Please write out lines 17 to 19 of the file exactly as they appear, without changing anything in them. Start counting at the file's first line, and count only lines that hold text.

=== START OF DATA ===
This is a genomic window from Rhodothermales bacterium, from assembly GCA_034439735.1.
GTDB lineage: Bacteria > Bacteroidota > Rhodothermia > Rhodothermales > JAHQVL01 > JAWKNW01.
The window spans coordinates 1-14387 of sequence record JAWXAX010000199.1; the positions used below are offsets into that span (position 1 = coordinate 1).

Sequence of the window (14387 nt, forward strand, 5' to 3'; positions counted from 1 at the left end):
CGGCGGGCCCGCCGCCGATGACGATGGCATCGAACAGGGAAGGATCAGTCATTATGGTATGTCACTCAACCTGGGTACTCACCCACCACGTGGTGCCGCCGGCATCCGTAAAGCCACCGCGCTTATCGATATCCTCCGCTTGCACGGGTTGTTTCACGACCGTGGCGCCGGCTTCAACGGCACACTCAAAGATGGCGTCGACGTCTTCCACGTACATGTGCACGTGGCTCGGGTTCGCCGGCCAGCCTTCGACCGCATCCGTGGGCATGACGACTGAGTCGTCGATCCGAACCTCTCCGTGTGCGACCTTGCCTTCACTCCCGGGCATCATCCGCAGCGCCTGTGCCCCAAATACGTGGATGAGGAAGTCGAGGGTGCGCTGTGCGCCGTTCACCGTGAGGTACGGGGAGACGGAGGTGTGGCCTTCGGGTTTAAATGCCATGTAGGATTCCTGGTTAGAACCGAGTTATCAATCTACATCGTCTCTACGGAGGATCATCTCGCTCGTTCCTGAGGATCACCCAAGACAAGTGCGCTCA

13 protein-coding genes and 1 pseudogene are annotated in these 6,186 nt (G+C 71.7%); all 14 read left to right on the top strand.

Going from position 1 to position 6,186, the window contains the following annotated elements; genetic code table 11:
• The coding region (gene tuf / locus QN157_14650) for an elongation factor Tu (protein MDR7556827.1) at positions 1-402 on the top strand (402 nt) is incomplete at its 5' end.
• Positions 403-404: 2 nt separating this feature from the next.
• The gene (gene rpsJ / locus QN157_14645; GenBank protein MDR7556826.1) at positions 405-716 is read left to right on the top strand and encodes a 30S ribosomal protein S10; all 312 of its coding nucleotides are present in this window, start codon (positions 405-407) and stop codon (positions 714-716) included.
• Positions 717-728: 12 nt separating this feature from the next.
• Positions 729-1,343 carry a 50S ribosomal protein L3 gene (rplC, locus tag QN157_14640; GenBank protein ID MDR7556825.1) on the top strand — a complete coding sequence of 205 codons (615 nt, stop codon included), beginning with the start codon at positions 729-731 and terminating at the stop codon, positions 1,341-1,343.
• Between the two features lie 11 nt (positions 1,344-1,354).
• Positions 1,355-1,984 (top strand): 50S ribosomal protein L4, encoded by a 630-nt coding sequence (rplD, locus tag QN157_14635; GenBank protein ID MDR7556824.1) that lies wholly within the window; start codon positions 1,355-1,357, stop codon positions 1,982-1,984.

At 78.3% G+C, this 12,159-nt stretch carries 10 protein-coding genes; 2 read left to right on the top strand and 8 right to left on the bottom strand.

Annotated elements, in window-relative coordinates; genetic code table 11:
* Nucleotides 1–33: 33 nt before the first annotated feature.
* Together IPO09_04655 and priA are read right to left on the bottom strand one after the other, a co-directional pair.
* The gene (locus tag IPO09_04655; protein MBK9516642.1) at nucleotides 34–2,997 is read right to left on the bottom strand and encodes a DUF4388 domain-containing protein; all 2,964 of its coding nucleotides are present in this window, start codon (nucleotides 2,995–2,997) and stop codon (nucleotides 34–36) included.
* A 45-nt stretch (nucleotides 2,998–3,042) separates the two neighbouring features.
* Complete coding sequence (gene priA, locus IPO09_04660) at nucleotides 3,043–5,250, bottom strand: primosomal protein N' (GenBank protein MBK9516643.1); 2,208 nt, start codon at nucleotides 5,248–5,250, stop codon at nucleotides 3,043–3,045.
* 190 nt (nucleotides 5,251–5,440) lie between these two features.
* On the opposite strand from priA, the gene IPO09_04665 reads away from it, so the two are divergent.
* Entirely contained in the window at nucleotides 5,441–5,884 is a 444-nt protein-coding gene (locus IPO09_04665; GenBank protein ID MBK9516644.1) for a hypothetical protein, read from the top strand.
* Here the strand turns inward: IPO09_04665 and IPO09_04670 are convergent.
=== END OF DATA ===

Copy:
* Nucleotides 1–33: 33 nt before the first annotated feature.
* Together IPO09_04655 and priA are read right to left on the bottom strand one after the other, a co-directional pair.
* The gene (locus tag IPO09_04655; protein MBK9516642.1) at nucleotides 34–2,997 is read right to left on the bottom strand and encodes a DUF4388 domain-containing protein; all 2,964 of its coding nucleotides are present in this window, start codon (nucleotides 2,995–2,997) and stop codon (nucleotides 34–36) included.